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Chicago, Tuesday, January 17, 2012. Yesterday, Show Me Chicago reviewed five of its favorite places in anticipation of Chicago’s 175 Birthday Celebration (March 4, 2012) and the city’s “175 Ways to Love Chicago” blog. Check out the city website with Alpaha Singh’s 5 Favorites at ExploreChicago.org…then add your own reader favorites right here on SMC in the comment section below, on Facebook, or email us at firstname.lastname@example.org. We will post more reader’s favorites tomorrow.
A Preview from Alpaha:
Alpaha Singh’s 5 Favorites at ExploreChicago.org…Singh says, “Chicago is teeming with unforgettable culinary delights like the one-of-a-kind creations at Moto and authentic world flavors on Argyle Street and Devon Avenue”.
A Preview of SMC Readers Favorites:
Nancy M. from the Lincoln Park neighborhood in Chicago says her favorites are: The Lincoln Park Zoo, Alfred Coldwell Lily Pool, Buckingham Fountain, Millennium Park and Lake Shore Drive.
Ron S., a former Chicago resident now living in Los Angeles, California fondly recalls: The Museum of Science and Industry, Grant Park, Marshall Fields, the Lake Shore, and The Field Museum.
Five more favorites from SMC.
1. Garfield Park: The Perfect Place to Chill Out.
The seed for The Garfield Park Conservatory was planted in 1898. At that time Chicago had three parks on the west side of the city with three smaller greenhouses in each Humboldt, Douglas and Garfield Park. Landscape architect Jens Jensen, who was head of the Chicago parks at that time, demolished the three smaller greenhouses to create “the largest publicly owned conservatory under one roof in the world”. The Garfield Park Conservatory continues today to be a great getaway in the middle of the city to enjoy the tropics, flower shows, special events and educational programs. 300 N. Central Park Avenue.
2. The Upstairs Bar at The Italian Village: Where Everybody Knows Your Name.
Back in 1927, when you could get spaghetti with meatballs for 40 cents, Alfredo Capitanini, an Italian immigrant who never worked in a restaurant before coming to Chicago, opened the doors to The Italian Village. The restaurant became a Chicago favorite with a storied history, catering to the movers and shakers and even renown gangsters of the times including Al Capone. The upstairs bar, helmed by Vince Masini,who’s been on-board since 1958, is a hangout for an interesting mix of Chicago originals and a good spot for a drink, complimentary pizza (5 to 6p.m), or to order from the menu.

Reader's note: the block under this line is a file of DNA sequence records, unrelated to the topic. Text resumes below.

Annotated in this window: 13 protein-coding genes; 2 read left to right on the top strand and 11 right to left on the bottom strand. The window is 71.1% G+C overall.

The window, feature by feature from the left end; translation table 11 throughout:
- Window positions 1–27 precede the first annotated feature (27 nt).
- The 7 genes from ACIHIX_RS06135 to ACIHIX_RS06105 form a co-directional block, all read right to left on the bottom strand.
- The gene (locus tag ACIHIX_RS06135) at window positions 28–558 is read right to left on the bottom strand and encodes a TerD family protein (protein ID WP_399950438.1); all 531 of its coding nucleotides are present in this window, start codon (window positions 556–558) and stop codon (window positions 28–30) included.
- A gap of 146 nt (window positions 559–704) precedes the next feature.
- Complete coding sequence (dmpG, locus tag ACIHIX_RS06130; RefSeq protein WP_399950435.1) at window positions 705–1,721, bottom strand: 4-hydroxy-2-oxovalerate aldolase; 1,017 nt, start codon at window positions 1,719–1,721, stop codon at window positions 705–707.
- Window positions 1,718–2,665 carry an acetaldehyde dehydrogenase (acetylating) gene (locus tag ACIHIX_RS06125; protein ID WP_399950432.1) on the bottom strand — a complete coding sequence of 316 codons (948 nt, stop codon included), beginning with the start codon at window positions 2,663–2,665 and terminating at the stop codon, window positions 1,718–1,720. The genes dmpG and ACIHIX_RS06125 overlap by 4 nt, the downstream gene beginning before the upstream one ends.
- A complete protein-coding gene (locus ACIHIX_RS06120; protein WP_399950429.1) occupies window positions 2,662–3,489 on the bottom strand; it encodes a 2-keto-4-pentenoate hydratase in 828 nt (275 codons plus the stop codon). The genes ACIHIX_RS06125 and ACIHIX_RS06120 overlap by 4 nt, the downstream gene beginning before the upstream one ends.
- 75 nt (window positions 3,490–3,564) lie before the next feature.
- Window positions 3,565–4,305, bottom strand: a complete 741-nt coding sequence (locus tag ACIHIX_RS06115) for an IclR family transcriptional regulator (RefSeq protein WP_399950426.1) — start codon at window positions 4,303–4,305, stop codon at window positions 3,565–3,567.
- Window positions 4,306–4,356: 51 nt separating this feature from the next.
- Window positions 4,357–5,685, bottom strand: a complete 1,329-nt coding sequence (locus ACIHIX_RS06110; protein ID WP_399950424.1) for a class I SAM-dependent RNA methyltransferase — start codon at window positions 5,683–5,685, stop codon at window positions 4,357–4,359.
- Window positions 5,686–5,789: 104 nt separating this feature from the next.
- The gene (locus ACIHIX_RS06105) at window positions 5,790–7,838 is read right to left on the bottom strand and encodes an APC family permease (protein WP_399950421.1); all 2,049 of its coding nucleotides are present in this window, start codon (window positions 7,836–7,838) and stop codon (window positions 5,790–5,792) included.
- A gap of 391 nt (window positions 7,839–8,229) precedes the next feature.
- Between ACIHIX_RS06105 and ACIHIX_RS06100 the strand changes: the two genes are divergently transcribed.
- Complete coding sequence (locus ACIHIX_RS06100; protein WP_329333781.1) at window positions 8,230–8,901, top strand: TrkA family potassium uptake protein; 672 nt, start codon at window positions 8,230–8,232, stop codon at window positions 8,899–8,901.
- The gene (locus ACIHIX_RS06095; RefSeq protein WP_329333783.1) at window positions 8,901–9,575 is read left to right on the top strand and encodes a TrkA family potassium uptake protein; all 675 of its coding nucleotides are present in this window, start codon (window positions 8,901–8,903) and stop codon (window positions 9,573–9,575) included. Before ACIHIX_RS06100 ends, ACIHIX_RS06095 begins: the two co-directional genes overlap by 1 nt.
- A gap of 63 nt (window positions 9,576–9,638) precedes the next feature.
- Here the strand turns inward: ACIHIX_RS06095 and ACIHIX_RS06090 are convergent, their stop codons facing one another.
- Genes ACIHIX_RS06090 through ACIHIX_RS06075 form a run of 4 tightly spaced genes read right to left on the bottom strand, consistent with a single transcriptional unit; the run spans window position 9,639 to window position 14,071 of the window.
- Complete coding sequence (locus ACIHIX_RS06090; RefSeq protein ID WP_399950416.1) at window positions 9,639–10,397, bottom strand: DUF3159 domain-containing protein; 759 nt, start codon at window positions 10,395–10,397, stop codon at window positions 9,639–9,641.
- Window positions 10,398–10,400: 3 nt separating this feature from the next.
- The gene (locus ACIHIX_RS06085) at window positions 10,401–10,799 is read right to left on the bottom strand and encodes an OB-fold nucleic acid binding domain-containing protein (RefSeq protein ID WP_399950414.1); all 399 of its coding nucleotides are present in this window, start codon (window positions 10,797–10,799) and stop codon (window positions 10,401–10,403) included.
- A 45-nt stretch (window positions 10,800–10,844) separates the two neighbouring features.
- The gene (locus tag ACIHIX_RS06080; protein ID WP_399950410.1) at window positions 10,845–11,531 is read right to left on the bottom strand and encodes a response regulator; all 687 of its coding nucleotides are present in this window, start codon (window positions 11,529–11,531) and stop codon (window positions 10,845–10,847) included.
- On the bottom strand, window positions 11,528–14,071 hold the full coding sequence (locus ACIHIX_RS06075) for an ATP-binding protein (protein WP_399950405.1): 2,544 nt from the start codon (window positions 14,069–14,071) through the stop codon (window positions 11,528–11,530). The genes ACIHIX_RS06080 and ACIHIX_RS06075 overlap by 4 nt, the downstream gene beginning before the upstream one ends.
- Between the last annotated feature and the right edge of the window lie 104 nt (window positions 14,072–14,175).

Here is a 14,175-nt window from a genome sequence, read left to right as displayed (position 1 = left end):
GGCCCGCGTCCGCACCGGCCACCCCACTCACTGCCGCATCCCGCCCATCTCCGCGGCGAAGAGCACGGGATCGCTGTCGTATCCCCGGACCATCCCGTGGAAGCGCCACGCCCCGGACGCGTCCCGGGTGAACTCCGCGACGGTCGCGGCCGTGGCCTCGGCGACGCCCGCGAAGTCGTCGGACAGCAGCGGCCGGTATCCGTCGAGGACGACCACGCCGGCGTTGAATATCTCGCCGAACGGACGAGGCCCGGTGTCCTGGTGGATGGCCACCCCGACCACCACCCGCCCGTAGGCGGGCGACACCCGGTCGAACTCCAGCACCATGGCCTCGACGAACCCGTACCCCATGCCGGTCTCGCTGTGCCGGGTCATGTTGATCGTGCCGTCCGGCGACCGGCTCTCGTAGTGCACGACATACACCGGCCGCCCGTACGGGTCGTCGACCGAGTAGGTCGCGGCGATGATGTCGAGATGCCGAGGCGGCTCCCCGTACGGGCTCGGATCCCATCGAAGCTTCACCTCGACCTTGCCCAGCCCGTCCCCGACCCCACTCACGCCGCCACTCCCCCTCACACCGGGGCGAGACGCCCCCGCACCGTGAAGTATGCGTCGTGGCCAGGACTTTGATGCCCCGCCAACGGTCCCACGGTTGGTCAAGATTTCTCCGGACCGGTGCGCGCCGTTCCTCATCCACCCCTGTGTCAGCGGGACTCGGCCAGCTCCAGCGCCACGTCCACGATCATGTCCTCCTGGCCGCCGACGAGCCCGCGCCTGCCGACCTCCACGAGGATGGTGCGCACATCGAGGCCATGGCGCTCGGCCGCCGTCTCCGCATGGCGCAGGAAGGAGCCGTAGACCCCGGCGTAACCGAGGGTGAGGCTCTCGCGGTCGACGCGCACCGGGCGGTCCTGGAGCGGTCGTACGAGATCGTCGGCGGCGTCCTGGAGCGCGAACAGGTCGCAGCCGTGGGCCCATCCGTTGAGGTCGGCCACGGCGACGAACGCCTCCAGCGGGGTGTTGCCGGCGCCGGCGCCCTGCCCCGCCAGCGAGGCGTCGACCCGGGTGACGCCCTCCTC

3. The Tiffany Dome in the Chicago Cultural Center: An amazing work of art.
Gaze up at the ceiling in the Preston Bradley Hall on the top floor of the Chicago Cultural Center. The dome, one of two stained glass domes in the Cultural Center, is approximately 38 feet in diameter, spans more than 1,000 square feet and is more breathtaking than ever since its recent restoration. It contains some 30,000 pieces of glass in 243 sections held within an ornate cast iron frame. 78 E. Washington.
4. Peggy Notebaret Nature Museum: Where Butterflies Fly Free.
Forget your troubles, come on get happy and head to the Peggy Notebaret Nature Museum to enjoy the more than 75 species of exotic butterflies and bird species from the Southern hemisphere. The Museum’s 2,700 square-foot greenhouse filled with pools of water, flowers, tropical trees and 1,000 butterflies is sure to lift your spirits and brighten the grayest of days.
5. Pizzeria Uno: It’s the Real Thing.
The pizza wars may rage in Chicago–is it Lou’s, Gino’s, Connies, Giordanos? For a taste of the original–that is the impetus for the current day debates–head to Pizzeria Uno and judge for yourself. A Texan named Ike Sewell created the dish at his bar and grill named Pizzeria Uno in 1943 and it’s still going strong. 29 E. Ohio St,.